Midland Railway gears up for Thomas weekends
Midland Railway has a lot riding on the next two weekends and the annual visit of Thomas the Tank Engine.
The event, now in its 14th year, annually attracts from 13,000 to 14,000 people to Baldwin City, many of whom catch a ride on Midland rail cars pulled behind the replica blue engine of the PBS Kids series. Those visitors are critical for Midland Railway’s continued operation as a nonprofit, historic railroad.
“We have other fundraisers, but this is our biggest,” said Allen Kinsley, Midland Railway director of marketing. “It’s expensive to run a railroad. This helps us do all the things we do during the year.”
Tents have been raised for use as a Thomas & Friends shopping outlet and a boarding station for rides. Fencing mostly surrounds the depot’s grounds for this year’s Day out with Thomas, which will be from 9 a.m. to 5 p.m. Friday through Sunday and again June 5-8. The 25-minute Thomas rides start at 9:45 a.m. and continue every 45 minutes until 3:45 p.m. Parking near the depot is limited, but free air-conditioned shuttle buses will provide rides to the grounds from Baldwin Elementary School Primary Center, 500 Lawrence St.
Tickets to ride Thomas and enjoy all the activities on the grounds are $19, and tickets to gain entry to the grounds are $10. A number of tickets are reserved for walk-up sales, but those wanting to be assured of ride times are encouraged to buy tickets in advance by calling 913-721-1211 or going online at midlandrailway.org.
The number of visitors Day out with Thomas attracts to Baldwin City during its two-weekend run makes it second only to the Maple Leaf Festival as a draw to the community. Based on early strong tickets sales, it appears Thomas has not lost his star power, said Tom Wheeler, Midland’s director of group sales.
A former Midland vice president, Wheeler first proposed to the Midland board 14 years ago that it join other historic railroads in tapping into the Thomas the Tank Engine fundraising bonanza. Wheeler said the decision continues to pay off for the railway and community because there is a constant supply of new fans waiting to meet their TV hero.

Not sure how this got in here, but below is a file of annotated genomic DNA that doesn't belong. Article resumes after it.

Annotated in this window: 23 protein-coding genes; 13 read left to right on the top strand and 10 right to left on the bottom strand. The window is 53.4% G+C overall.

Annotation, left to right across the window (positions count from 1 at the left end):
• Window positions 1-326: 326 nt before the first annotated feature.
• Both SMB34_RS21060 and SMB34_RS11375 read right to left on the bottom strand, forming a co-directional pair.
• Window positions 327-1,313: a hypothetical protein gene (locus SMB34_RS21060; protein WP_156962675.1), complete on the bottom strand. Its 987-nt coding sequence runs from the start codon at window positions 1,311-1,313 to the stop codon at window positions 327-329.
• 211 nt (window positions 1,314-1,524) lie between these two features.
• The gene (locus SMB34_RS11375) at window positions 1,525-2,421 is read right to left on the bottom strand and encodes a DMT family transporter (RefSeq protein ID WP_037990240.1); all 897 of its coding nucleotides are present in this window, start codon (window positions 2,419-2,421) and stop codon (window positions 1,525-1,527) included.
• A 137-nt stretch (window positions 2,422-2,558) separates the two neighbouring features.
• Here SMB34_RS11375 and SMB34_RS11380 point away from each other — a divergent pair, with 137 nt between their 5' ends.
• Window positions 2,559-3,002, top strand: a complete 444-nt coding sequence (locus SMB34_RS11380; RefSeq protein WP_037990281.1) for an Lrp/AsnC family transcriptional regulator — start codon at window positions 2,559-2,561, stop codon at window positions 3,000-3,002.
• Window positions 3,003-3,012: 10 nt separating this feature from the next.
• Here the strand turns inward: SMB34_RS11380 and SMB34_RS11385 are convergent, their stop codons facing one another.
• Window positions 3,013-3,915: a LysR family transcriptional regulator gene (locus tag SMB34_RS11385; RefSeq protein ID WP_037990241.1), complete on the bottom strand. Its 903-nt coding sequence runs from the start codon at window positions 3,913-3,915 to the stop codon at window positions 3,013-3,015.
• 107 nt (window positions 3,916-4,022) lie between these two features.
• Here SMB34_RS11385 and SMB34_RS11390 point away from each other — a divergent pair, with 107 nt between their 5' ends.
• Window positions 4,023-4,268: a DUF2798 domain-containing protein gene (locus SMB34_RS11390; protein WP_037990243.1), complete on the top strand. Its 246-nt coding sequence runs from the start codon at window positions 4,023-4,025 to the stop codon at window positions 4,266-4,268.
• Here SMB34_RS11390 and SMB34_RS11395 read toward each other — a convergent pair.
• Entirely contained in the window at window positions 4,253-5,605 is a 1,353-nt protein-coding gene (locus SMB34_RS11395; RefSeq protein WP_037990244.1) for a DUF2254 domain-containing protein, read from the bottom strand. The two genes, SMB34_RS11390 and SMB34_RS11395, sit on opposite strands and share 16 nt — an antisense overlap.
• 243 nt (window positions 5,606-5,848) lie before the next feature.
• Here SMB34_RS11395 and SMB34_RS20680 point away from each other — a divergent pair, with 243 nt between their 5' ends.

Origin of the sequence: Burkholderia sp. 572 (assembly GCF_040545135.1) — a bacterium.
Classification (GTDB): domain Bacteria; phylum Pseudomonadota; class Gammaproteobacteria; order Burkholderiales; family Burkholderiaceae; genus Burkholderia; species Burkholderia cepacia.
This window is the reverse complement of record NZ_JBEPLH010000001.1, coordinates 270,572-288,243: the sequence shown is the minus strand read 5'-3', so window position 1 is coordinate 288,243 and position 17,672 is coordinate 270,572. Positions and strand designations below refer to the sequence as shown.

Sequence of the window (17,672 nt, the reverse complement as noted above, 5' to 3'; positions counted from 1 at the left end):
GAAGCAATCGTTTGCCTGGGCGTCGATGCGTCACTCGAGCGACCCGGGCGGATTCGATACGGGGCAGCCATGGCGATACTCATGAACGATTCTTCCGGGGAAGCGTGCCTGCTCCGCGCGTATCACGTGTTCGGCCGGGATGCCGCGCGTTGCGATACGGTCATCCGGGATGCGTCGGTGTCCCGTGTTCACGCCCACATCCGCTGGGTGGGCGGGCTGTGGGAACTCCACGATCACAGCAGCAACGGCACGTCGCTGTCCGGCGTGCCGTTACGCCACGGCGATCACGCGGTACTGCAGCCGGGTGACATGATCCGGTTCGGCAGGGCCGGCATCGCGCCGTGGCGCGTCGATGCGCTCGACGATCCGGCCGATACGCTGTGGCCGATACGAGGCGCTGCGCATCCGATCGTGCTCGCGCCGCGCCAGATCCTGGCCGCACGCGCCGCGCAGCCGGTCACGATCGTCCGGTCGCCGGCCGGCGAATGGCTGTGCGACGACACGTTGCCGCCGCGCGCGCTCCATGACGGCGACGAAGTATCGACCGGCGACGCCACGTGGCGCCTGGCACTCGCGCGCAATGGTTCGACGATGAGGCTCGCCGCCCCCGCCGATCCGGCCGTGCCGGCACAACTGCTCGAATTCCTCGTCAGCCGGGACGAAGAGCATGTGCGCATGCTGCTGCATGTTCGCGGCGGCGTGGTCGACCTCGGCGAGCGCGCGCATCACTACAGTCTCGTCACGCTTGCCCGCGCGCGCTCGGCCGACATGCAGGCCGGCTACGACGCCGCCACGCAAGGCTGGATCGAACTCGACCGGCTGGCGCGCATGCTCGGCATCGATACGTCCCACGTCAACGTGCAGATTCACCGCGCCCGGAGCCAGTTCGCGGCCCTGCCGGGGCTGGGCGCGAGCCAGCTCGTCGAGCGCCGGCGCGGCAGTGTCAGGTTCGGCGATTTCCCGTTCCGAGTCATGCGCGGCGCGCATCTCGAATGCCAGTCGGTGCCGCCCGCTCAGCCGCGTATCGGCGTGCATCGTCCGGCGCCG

“It’s an event for kids from 2 to 6 years old,” he said. “Parents of little kids are crazy about it. It’s fun to watch the little ones walk up to Thomas. They see that blue engine and can’t believe Thomas is there.”
For the second year in a row, the youngsters will be even more convinced they’ve met Thomas. The engine can now roll its eyes and speak a number of phrases. Also getting the children’s attention is one of the train’s co-stars, Sir Topham Hatt.
“They send a costume with Thomas,” Wheeler said. “One of our volunteers has to wear it. They get a kick out of it. Getting a picture taken with Sir Topham Hatt is very popular.”
Kinsley said activities on the grounds this year will include a petting zoo, miniature golf, inflatable bounce houses, entertainment from Steve Gryb, the Pied Piper of Percussion, and the balloon artistry of Baldwin City’s Kelly Potter of Full O’ Balloony.
A popular draw is the shopping tent of Thomas-related toys, books and other items, Kinsley said.
“They have merchandise only found at Day Out with Thomas events,” he said. “Fifty percent of the items are not available in stores.”
Food will be available from Moose’s Backyard BBQ of Baldwin City, the local Lions Club and Boy Scouts, Kinsley said.
Among those working the event to raise money is the Baldwin Academy of Dance and Voice, but he had to solicit volunteer groups from outside the community for the first time this year because many local groups had other commitments, Kinsley said
Meanwhile, Midland already has identified where this year’s Thomas revenue will be spent, Kinsley said. It would be used to make repairs on a section of track Midland Railway and the Kansas Belle Dinner Train use on their regular trips from Baldwin City to Ottawa and in the restoration of one of two 1937 Ontario Northern passenger coaches Midland owns.
“There were only six of those built, and we have two of them,” Kinsley said.